Like xenophobia, xenodochiality comes from the Greek ξένος, or xenos, meaning stranger. Xenodochiality is a kind of hospitality, something like Blanche’s “kindness of strangers.” Since I’m not Hellenic, it’s not an immediately pagan choice, but (a) x words are hard to come by and (b) the concept is relevant.
I did say I would talk a little more about what Mara asks of me, after all, and one of the things she asks is that I try to be that kind stranger. Aside from traditional giving through larger charities like Heifer International, the Hero Initiative, or Goodwill, there are lots of individuals who need help. These are the Chip-Ins and Indigogo fundraisers you see on your Facebook friends list, the families you hear about on the news that have an account in their name started at a local bank after a tragedy, and even the guy on the corner with a cardboard sign.
Nobody can give to everyone, but in these kinds of situations, a little bit goes a long way. They can help a someone recover from a fire, avoid eviction, pay medical bills, find foster care for a pet or care for a sick animal.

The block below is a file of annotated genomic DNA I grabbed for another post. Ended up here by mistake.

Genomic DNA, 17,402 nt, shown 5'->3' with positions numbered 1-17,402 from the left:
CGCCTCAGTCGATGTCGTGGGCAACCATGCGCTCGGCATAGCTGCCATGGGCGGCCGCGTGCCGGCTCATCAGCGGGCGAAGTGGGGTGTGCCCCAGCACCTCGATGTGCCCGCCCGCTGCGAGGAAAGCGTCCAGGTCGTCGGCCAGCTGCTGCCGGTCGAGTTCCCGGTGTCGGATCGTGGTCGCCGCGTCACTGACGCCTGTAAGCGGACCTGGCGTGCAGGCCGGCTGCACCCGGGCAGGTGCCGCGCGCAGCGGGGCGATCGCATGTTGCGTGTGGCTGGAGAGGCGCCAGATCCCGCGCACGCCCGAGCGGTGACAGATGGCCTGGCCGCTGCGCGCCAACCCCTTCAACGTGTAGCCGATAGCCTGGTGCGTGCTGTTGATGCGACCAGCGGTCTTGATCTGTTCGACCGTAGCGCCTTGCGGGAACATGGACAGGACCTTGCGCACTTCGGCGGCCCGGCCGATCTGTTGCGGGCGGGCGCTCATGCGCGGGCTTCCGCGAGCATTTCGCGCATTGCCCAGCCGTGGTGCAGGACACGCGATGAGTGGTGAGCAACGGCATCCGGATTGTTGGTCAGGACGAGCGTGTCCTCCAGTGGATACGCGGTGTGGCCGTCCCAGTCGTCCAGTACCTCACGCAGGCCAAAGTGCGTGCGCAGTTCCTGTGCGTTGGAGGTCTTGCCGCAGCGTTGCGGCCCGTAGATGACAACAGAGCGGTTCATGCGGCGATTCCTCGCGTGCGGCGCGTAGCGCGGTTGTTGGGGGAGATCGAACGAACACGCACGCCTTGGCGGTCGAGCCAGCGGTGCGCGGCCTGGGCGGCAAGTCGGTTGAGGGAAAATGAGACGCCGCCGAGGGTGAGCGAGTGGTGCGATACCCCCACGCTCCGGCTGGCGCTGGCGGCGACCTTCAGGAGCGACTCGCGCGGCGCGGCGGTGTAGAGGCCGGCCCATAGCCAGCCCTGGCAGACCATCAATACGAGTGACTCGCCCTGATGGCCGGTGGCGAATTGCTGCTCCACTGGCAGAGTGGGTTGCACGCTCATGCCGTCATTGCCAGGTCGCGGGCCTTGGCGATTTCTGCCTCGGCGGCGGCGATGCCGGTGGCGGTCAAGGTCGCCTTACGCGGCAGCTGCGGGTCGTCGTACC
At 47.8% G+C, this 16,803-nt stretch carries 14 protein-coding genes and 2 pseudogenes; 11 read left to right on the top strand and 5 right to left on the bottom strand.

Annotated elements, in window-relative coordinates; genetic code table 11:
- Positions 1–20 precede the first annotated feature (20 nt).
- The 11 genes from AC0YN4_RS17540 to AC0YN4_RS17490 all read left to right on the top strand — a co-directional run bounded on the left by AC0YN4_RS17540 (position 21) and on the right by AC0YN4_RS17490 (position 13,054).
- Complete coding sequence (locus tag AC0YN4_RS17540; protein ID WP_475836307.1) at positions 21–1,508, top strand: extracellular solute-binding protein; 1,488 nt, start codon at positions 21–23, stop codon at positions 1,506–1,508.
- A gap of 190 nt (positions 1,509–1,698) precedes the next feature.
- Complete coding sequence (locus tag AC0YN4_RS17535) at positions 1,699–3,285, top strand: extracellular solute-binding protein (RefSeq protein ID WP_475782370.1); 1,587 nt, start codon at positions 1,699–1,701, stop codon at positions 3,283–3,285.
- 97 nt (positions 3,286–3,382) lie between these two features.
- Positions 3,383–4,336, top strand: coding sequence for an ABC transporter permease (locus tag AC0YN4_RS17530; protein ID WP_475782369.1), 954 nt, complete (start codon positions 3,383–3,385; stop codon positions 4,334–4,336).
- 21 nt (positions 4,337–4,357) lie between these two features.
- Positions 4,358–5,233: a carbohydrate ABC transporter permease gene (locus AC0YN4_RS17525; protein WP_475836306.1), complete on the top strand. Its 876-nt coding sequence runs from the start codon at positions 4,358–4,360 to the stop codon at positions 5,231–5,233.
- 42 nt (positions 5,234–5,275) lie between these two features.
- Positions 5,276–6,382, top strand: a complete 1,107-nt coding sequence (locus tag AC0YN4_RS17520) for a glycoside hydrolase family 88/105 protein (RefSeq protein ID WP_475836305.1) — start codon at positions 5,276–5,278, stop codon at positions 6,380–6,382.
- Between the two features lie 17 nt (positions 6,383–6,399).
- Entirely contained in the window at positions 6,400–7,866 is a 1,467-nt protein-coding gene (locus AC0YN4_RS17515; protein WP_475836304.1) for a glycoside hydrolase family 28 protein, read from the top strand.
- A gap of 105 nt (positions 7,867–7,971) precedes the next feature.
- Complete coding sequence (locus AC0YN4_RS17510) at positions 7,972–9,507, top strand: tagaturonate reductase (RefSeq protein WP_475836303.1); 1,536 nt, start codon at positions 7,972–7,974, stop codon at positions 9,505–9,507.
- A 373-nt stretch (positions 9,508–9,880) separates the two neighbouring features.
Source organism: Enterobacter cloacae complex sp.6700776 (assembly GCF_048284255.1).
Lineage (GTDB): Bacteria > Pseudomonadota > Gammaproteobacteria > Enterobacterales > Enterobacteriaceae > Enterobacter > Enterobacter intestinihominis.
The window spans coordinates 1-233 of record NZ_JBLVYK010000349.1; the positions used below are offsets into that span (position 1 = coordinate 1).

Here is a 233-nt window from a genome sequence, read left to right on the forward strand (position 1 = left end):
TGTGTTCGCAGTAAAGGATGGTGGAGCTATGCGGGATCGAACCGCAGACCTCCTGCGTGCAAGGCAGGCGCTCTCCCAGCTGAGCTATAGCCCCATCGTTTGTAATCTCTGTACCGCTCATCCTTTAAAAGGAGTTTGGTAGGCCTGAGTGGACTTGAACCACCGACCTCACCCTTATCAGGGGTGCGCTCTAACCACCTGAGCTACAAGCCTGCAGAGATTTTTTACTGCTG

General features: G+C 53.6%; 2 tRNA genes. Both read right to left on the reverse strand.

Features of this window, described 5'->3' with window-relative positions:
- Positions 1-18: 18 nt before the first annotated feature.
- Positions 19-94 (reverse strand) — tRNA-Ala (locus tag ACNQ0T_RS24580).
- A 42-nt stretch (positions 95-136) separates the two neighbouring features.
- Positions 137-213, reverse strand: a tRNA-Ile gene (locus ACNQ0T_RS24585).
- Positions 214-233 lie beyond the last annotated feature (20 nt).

Being a goddess of wealth, amongst other things, Mara overseas the flow of money. She helps me when I need it to come in, and she nudges me to let me know which direction to send it back out again. Sometimes it’s the $5 I have to spare to someone on the internet, and sometimes it’s the dollar in my pocket to the guy with the sign or the guitar. There’s no perfect solution, but I believe doing this helps create a world where people are more likely to get what they need. I think that’s important.
There was a time when a wanderer was welcomed in and fed. There have always been edicts from gods telling their followers to care for those poorer than them. I don’t have a lot, but I have more than some people. I view it as my responsibility to them and to the gods I serve to pass on what I can.